Construction interferes with science labs


Photo by Hannah Pursley

Shaina Lee (9) of Nancy Dinkins’ Biology class examines Elodea for evidence of photosynthesis. Many science students were disappointed upon learning of the propane issues resulting in fewer feasible labs this school year.

This school year, the construction on the school building has interfered with more than pathways around campus and classroom location. Currently, chemistry, biology, and other science classes are adjusting to consequences of a construction error in August 2013 hitting the propane line to the building, which was used to fuel Bunsen burners in science classes.

“May of last year, two propane tanks near the new science wings were shut down due to damage,” said Assistant Principal Joe Jira. “We relocated [the propane tanks] right across from the greenhouse. CAMP construction was given the duty to hook them back up, and they did. Another contractor doing electrical wiring underground hit the pipes.”

This caused damage so the propane had to be shut off. The pipes were repaired but they kept breaking, due to age.

Along with supplying propane for science labs, the propane tanks fire the hot water heaters in the building. This is why there has been no hot water in school this year.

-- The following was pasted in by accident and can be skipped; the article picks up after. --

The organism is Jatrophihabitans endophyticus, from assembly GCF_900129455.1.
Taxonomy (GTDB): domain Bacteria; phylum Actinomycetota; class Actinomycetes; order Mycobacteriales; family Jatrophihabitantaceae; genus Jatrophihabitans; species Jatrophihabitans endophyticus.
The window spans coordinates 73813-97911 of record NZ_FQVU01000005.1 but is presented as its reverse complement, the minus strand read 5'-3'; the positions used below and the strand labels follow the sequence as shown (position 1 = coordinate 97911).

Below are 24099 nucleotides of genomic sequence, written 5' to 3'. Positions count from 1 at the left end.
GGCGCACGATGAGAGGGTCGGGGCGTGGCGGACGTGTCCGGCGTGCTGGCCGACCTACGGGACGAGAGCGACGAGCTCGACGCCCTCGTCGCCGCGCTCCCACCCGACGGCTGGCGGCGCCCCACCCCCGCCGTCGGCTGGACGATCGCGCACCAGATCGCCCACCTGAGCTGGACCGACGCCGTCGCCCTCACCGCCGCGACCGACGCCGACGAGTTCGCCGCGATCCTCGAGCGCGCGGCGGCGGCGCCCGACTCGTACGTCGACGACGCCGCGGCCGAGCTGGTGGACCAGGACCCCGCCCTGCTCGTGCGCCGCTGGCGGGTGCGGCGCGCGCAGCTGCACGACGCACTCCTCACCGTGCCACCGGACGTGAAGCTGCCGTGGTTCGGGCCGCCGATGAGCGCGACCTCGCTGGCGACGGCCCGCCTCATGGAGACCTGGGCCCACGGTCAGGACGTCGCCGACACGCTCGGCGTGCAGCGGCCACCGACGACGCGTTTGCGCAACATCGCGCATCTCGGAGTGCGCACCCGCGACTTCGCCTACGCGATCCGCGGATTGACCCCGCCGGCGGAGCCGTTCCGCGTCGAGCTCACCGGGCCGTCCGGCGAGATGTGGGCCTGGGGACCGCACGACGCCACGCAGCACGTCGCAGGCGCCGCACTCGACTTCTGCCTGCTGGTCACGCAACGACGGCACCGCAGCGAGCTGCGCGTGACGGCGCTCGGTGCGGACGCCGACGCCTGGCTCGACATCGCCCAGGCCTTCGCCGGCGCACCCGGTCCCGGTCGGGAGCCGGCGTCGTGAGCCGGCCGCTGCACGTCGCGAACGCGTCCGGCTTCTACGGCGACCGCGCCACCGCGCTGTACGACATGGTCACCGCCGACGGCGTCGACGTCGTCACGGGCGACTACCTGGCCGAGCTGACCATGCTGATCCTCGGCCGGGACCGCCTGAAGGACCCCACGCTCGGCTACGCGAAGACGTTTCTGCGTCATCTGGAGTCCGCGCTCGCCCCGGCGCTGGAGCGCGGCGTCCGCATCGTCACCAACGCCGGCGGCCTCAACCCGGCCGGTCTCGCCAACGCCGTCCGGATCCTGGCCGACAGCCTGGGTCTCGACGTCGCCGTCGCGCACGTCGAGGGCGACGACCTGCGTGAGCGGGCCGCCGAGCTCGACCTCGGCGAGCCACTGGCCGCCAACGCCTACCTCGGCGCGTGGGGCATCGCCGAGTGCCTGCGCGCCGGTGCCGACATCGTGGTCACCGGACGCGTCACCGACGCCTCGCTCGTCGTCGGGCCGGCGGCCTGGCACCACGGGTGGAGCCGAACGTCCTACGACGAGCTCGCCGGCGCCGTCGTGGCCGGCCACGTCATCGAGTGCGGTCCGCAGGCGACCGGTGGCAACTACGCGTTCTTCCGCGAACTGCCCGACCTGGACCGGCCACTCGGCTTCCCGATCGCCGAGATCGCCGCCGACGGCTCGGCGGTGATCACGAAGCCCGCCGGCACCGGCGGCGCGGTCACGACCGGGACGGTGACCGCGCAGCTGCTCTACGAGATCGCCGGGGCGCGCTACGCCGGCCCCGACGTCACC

The job was put out to bidding for the pipes to be replaced in September. The “whole system in is just about ready,” said Jira. They’re “laying in the pipe work now and it’s all approved.”

Last semester students were unable to participate in labs involving gas which is a large portion of all chemistry classes. These labs, which typically take up 20% of science teacher John Foster’s GT Chemistry classes, are unable to be executed by students. There are only about three to four labs that are able to be performed in the curriculum without gas.

“I really missed [the labs],” said former chemistry student, Emily Behan (10).  “Labs could have enhanced our learning experience and helped us understand, in real life terms, what was going on.”

Teachers have to improvise in order to deliver the labs to students which will aid in their understanding of the content. “We did a lot of problem-solving to deal with [the lack of gas]. When it first happened [and] we had a lab that needed fire, we used candles instead. When we needed heat we used hot plates,” said science teacher Charlie Fluharty.

“I still learned fine but I feel like the labs would’ve added a nice real-life situation,” said Emily.

“[The students] haven’t missed out on anything because we problem-solved the idea like scientists do,” said Fluharty.